Baseball in Wartime

Baseball's Greatest Sacrifice

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Ray Kush


Date and Place of Birth: May 11, 1919 Chicago, Illinois
Baseball Experience: Amateur
Position: Shortstop
Rank: Staff Sergeant
Military Unit:
453rd Bomb Group, USAAF
Area Served: European Theater of Operations


Raymond L Kush was born on May 11, 1919 in Chicago, Illinois. The youngest child of Polish immigrants, Ray grew up playing stickball on the empty lots around Humboldt Park. He attended Cameron Grammar School and Crane High School before getting a two-year course diploma from Lane Technical High School.


In 1936, his elder brother, Emil Kush, embarked on a career as a professional baseball player in the Chicago Cubs’ organization. The following year Ray went to a ballgame at Wrigley Field and got the attention of Cubs’ coach Roy Johnson. He told the coach that his brother was pitching for the Cubs’ minor league team in Ponca City, and was offered a job catching batting practice for the Cubs for the rest of the season.


In 1938, Ray joined the Civilian Conservation Corps (CCC). He was sent to Jacksonville, Illinois, where he drove a delivery truck and became the regular catcher on the group’s fast-pitch softball team.


In 1940, he attended a tryout at Wrigley Field, and was among 35 young men selected to participate in the Chicago Cubs Training Camp Inc, an organization designed to train athletes for the major leagues. Billed as a “West Point of baseball”, the camp had Bill Veeck Jr as its president and former major leaguer, Wally Roettger, as chief instructor. The camp lasted 11 weeks and games were played at Wrigley Field when the Cubs were on the road. In one game, Ray struck out future major leaguer, Cal Abrams, three times and tripled home the only run in a 1-0 victory.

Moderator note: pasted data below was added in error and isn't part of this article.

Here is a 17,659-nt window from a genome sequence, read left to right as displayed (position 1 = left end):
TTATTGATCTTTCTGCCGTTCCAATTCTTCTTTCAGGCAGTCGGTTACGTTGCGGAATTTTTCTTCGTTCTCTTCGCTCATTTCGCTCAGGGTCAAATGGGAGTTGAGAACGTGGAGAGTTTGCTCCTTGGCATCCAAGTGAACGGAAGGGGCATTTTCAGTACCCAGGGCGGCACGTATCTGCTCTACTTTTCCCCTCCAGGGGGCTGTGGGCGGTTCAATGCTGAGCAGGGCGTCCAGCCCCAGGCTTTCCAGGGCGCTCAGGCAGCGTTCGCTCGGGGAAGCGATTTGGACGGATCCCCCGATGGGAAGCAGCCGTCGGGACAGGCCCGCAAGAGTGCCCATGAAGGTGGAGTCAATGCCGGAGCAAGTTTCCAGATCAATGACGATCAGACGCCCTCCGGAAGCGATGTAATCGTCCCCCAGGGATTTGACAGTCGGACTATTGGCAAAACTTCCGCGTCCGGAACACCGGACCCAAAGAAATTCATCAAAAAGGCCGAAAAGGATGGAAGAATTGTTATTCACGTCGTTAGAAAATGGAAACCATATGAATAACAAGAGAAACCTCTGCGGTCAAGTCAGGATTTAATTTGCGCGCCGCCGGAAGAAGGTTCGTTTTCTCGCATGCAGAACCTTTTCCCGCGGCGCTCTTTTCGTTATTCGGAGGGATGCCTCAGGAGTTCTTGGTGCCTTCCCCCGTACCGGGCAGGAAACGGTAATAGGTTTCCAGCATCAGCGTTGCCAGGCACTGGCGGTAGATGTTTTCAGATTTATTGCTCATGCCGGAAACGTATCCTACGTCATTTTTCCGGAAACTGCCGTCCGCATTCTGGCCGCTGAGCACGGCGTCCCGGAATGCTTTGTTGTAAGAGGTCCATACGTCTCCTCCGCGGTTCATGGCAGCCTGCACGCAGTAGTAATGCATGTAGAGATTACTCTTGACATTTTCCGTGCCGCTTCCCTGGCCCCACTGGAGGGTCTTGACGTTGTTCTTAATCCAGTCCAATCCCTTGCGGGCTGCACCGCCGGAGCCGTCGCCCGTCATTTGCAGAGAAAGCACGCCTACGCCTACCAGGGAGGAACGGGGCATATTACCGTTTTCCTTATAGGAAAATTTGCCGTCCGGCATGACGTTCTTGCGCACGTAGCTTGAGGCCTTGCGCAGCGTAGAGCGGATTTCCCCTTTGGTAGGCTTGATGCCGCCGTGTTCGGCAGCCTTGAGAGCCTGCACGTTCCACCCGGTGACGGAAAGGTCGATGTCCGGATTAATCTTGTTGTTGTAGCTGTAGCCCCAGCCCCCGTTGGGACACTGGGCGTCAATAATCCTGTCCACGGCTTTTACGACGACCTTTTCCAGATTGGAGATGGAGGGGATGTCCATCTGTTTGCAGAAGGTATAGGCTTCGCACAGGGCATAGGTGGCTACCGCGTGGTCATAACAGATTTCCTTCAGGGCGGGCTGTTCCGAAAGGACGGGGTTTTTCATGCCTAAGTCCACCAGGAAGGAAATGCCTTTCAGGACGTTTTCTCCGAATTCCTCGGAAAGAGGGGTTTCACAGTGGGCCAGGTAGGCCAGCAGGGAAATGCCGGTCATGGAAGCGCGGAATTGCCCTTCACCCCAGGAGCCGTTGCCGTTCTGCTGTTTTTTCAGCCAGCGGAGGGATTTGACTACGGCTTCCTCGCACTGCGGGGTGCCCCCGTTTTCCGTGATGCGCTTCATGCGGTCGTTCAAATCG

In September 1940, Ray enlisted with the Army. He arrived at Fort Livingston with the 106th Cavalry on November 12 and remained there until February 1942, when he was sent to Fort Riley, Kansas. The following year, Ray was a member of the Army Air Corps and stationed at Keesler Field in Biloxi, Mississippi. For the next ten months, Ray trained in Colorado, Texas, Idaho and Kansas, before leaving Florida for overseas duty on February 28, 1944.



Ray arrived at Attleborough, southwest of Norwich in England on April 4, 1944. Serving with the 453rd Bomb Group, he would fly 32 missions over enemy territory in a Consolidated B-24 Liberator. He flew his last mission on July 24, 1944 and, to avoid being sent to the South Pacific, he worked on the base as a bartender.


Pueblo Bombers Baseball Team 1945

Left to right: Louis Petta(1B); Neville McNerney(1B); Raymond Kush(SS); Drexel Closs(2B)

Ray returned to the United States at the end of 1944 and was stationed at Pueblo Army Air Field in Colorado. He played for the Pueblo Bombers baseball team, who embarked on a 40-game schedule beginning in April 1945. With two B-24s assigned to them, the Bombers played against military teams in Texas, New Mexico, Wyoming and Colorado, in addition to major league teams, with gate receipts going towards the purchase of war bonds.


The highlight of the Bombers’ season was a game at Cleveland’s Municipal Stadium against the Cleveland Plain Dealer’s “Class A” League All-Stars on July 15, 1945. The game was part of the Cleveland Baseball Federation Annual Amateur Day, with proceeds going to the 23rd Birthday Hospital and Medical Fund.


At the end of the season each player was presented with a watch, and Ray was approached by a minor league team. However, at 26, he chose not to pursue a career in baseball. He returned to Chicago, got married in November 1945 and began a career as a mailer for the Chicago Tribune. Ray lives in suburban Chicago.


Thanks to Ray’s son, Raymond D Kush, for the information and photographs contained in this biography.


Created January 8, 2007.

Copyright © 2007 Gary Bedingfield (Baseball in Wartime). All Rights Reserved.